Divergence between populations.Pairwise FST values between the OL and the RL, NI, FMM and DMM (red squares) populations, and between the RL and the OL, NI, FMM and DMM (grey triangles) populations for the SSR (a) and AFLP (b) molecular markers.
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pone.0121381.g001: Divergence between populations.Pairwise FST values between the OL and the RL, NI, FMM and DMM (red squares) populations, and between the RL and the OL, NI, FMM and DMM (grey triangles) populations for the SSR (a) and AFLP (b) molecular markers.

Mentions: Estimates of differentiation (FST) between the pairs of populations computed with the SSR and AFLP datasets are reported in S3 Table. The Mantel test showed that the matrices obtained with the two molecular markers were almost identical (r2 = 0.87; P = 0.01; S1 Fig.). The lowest differentiation was between the OL and RL populations (FST = 0.03 and 0.04, for SSR and AFLP, respectively; Fig. 1 and S3 Table). While consistent with the data of Bitocchi et al. [24] that were obtained only with SSRs, also for the AFLP dataset, the genetic differentiation between OL and the other populations increased from NI (FST = 0.12) to FMM (FST = 0.15), to a maximum FST of 0.22 for DMM. This trend was similar considering the differentiation between RL and the other populations, although all of the FST values were lower compared to those obtained for OL, with the estimates between the OL and the NI, FMM and DMM populations being, on average, 1.6-fold higher that those between the RL and the NI, FMM and DMM populations (Fig. 1 and S3 Table).


European flint landraces grown in situ reveal adaptive introgression from modern maize.

Bitocchi E, Bellucci E, Rau D, Albertini E, Rodriguez M, Veronesi F, Attene G, Nanni L - PLoS ONE (2015)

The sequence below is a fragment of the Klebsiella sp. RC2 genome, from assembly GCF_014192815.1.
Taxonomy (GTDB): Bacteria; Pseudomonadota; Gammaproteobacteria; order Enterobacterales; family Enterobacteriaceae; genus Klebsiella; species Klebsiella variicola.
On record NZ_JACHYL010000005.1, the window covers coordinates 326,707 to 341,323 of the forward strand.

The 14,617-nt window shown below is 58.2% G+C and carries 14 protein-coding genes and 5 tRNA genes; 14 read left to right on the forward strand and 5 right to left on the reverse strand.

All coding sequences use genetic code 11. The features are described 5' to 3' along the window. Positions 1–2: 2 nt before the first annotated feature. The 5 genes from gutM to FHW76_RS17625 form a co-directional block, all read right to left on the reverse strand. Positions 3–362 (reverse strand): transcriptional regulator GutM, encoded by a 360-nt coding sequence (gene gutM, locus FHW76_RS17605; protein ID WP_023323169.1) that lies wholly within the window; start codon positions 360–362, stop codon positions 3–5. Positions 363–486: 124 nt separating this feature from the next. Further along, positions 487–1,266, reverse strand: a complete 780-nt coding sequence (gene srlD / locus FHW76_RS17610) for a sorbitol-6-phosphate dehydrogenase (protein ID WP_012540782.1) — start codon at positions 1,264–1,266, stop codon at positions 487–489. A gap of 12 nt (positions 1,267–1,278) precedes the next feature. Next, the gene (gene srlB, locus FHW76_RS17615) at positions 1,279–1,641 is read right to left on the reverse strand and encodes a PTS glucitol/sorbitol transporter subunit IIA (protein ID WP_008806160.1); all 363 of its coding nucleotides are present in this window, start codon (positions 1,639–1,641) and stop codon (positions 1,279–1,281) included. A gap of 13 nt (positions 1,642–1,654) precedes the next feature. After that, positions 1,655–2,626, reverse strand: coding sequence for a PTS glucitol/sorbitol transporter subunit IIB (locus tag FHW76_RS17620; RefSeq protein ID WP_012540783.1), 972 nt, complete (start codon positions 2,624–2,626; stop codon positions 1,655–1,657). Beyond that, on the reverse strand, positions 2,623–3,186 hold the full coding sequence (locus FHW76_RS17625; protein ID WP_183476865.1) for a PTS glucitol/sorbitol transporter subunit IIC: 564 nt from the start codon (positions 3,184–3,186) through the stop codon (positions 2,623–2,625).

Divergence between populations.Pairwise FST values between the OL and the RL, NI, FMM and DMM (red squares) populations, and between the RL and the OL, NI, FMM and DMM (grey triangles) populations for the SSR (a) and AFLP (b) molecular markers.
© Copyright Policy
Related In: Results  -  Collection

License
Show All Figures
getmorefigures.php?uid=PMC4390310&req=5

pone.0121381.g001: Divergence between populations.Pairwise FST values between the OL and the RL, NI, FMM and DMM (red squares) populations, and between the RL and the OL, NI, FMM and DMM (grey triangles) populations for the SSR (a) and AFLP (b) molecular markers.
Mentions: Estimates of differentiation (FST) between the pairs of populations computed with the SSR and AFLP datasets are reported in S3 Table. The Mantel test showed that the matrices obtained with the two molecular markers were almost identical (r2 = 0.87; P = 0.01; S1 Fig.). The lowest differentiation was between the OL and RL populations (FST = 0.03 and 0.04, for SSR and AFLP, respectively; Fig. 1 and S3 Table). While consistent with the data of Bitocchi et al. [24] that were obtained only with SSRs, also for the AFLP dataset, the genetic differentiation between OL and the other populations increased from NI (FST = 0.12) to FMM (FST = 0.15), to a maximum FST of 0.22 for DMM. This trend was similar considering the differentiation between RL and the other populations, although all of the FST values were lower compared to those obtained for OL, with the estimates between the OL and the NI, FMM and DMM populations being, on average, 1.6-fold higher that those between the RL and the NI, FMM and DMM populations (Fig. 1 and S3 Table).